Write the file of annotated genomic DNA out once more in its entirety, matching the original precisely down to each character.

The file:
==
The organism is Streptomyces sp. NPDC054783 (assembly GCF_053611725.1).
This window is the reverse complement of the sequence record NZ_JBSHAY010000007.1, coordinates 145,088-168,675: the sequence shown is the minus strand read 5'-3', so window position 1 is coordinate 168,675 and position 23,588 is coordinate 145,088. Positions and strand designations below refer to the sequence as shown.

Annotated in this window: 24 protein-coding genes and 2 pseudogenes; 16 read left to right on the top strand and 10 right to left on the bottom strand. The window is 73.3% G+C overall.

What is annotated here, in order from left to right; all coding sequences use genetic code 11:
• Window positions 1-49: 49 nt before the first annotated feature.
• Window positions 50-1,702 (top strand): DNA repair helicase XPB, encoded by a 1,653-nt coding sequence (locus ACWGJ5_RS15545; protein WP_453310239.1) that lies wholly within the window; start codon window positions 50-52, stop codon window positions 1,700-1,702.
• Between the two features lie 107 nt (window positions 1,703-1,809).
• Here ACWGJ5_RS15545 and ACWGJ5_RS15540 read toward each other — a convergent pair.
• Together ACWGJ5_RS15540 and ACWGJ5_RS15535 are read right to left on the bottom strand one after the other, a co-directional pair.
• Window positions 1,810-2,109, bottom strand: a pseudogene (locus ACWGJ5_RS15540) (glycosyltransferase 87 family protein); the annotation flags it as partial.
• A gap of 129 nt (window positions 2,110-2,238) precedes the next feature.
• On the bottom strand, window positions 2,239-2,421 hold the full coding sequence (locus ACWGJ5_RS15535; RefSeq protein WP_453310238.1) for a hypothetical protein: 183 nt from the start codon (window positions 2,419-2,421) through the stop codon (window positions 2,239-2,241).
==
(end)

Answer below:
The organism is Streptomyces sp. NPDC054783 (assembly GCF_053611725.1).
This window is the reverse complement of the sequence record NZ_JBSHAY010000007.1, coordinates 145,088-168,675: the sequence shown is the minus strand read 5'-3', so window position 1 is coordinate 168,675 and position 23,588 is coordinate 145,088. Positions and strand designations below refer to the sequence as shown.

Annotated in this window: 24 protein-coding genes and 2 pseudogenes; 16 read left to right on the top strand and 10 right to left on the bottom strand. The window is 73.3% G+C overall.

What is annotated here, in order from left to right; all coding sequences use genetic code 11:
• Window positions 1-49: 49 nt before the first annotated feature.
• Window positions 50-1,702 (top strand): DNA repair helicase XPB, encoded by a 1,653-nt coding sequence (locus ACWGJ5_RS15545; protein WP_453310239.1) that lies wholly within the window; start codon window positions 50-52, stop codon window positions 1,700-1,702.
• Between the two features lie 107 nt (window positions 1,703-1,809).
• Here ACWGJ5_RS15545 and ACWGJ5_RS15540 read toward each other — a convergent pair.
• Together ACWGJ5_RS15540 and ACWGJ5_RS15535 are read right to left on the bottom strand one after the other, a co-directional pair.
• Window positions 1,810-2,109, bottom strand: a pseudogene (locus ACWGJ5_RS15540) (glycosyltransferase 87 family protein); the annotation flags it as partial.
• A gap of 129 nt (window positions 2,110-2,238) precedes the next feature.
• On the bottom strand, window positions 2,239-2,421 hold the full coding sequence (locus ACWGJ5_RS15535; RefSeq protein WP_453310238.1) for a hypothetical protein: 183 nt from the start codon (window positions 2,419-2,421) through the stop codon (window positions 2,239-2,241).